In this issue we have an extract from the introduction by Professor Eamon Duffy to a new edition of his groundbreaking work of history, The Stripping of the Altars. It was a book that changed perceptions of the Reformation in England; no subsequent account of the period can fail to be aware of it. Formerly, the lazy assumption behind nearly all histories of the Reformation was that it succeeded because the Catholic Church was corrupt and deserved to fail, or as that seminal work, 1066 and All That, observed, “England was bound to be CofE anyway”.
What Professor Duffy’s work showed, in devastating detail, was that, so very far from lacking popularity and credibility, the Church in England in the 15th and early 16th century was immensely vigorous. What he had been teaching as a university tutor in Cambridge was at odds with the evidence of the churches he visited in the area: “Huge numbers of them had undergone extensive and costly extensions, rebuilding and refurbishment in the 15th and early 16th century, and this remarkable surge of activity was funded largely by lay donations and bequests, a massive popular investment in the practice and beliefs of late-medieval Catholicism that had left its trace not only in a vast archive of late-medieval wills, but in the funeral brasses, carved fonts, rood screens and wall paintings, stained glass and family and guild chapels, which survived in such astonishing abundance in East Anglia.”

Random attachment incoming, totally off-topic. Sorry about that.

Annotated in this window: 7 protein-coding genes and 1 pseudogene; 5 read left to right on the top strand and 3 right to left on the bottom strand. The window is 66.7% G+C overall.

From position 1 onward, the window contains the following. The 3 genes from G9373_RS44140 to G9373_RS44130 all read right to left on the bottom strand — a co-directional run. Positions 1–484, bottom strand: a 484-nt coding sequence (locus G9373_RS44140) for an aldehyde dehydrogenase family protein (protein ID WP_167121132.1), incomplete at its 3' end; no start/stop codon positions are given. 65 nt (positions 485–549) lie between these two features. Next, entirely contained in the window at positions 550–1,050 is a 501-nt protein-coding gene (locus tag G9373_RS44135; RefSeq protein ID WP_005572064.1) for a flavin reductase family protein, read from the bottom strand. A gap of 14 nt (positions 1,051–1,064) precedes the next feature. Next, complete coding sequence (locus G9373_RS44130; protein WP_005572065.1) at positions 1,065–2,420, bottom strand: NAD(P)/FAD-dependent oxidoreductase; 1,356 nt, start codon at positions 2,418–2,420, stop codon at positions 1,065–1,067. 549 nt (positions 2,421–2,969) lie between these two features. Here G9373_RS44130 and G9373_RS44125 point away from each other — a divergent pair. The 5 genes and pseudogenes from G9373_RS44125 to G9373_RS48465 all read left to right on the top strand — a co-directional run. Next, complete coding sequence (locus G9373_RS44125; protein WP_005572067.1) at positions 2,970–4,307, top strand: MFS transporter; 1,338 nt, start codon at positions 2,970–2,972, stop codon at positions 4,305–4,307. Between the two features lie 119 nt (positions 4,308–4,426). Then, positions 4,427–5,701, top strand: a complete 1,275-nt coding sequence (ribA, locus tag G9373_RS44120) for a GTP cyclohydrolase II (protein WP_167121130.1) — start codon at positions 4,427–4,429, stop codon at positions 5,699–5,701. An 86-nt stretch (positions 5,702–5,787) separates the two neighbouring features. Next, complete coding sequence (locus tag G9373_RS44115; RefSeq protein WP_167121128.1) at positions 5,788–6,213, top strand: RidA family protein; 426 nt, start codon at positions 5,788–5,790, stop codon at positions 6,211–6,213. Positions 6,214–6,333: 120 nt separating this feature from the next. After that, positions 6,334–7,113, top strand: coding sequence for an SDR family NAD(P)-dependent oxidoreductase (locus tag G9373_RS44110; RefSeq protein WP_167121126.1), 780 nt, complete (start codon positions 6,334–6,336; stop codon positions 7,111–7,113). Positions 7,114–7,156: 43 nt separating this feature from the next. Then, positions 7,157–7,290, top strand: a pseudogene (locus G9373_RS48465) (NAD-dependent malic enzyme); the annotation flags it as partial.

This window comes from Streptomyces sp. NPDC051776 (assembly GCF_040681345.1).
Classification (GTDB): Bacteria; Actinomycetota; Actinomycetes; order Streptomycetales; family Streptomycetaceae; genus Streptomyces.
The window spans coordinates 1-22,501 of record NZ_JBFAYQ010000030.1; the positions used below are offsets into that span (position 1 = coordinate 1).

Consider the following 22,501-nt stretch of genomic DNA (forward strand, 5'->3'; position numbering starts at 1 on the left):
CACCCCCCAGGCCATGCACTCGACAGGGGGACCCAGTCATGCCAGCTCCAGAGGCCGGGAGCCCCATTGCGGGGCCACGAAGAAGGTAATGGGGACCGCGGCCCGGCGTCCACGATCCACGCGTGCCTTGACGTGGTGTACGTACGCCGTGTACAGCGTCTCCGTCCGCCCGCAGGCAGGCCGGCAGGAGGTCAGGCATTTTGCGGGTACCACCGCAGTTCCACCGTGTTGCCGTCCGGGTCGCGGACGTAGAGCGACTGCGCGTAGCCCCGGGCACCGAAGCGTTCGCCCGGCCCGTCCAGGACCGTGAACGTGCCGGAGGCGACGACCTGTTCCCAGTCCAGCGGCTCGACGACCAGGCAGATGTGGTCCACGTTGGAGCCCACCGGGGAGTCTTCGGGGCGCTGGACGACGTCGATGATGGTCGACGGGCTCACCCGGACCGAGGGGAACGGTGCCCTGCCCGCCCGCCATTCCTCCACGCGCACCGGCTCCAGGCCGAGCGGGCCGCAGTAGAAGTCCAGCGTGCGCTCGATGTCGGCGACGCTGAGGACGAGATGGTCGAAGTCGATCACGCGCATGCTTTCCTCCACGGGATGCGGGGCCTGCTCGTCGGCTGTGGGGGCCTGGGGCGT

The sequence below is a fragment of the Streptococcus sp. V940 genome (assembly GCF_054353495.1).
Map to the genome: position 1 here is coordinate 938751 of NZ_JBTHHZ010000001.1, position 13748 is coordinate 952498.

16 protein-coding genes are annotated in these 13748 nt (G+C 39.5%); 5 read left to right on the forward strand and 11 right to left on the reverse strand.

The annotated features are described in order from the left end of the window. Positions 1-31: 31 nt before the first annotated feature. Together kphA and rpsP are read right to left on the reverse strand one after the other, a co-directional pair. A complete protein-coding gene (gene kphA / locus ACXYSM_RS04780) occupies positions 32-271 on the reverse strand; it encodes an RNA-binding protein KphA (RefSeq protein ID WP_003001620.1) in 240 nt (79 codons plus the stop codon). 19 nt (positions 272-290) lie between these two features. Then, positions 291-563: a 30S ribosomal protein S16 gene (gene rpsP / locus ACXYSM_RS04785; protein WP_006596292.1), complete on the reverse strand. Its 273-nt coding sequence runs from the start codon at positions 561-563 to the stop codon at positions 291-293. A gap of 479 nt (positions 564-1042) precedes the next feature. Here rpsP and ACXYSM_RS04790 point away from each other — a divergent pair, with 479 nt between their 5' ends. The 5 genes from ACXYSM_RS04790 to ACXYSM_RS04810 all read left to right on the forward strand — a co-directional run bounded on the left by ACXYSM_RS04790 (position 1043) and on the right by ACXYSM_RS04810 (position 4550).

So why did the Reformation actually succeed? The answer is that it was enforced by all the resources the Tudor state could deploy, including the brutal suppression of the resistance that is known as the Pilgrimage of Grace. Professor Duffy’s subsequent book, Voices of Morebath, about reform and resistance in a small Devon parish, shows just how that happened.
Professor Duffy was inspired by the work of the brilliant anthropologist Mary Douglas, who turned her professional eye to the way that the reforms of the Second Vatican Council were being imposed on local churches from above, with little regard for customs and traditions the bishops regarded as outmoded. We are still paying the price for that mindset: many churches are still disfigured by insensitive reordering. The comparison with the Reformation is instructive.
It is rare that a history can change perceptions of the past so profoundly, but The Stripping of the Altars really does. If you haven’t already read it, do.
This article first appeared in the Easter 2022 issue of the Catholic Herald. Subscribe today.
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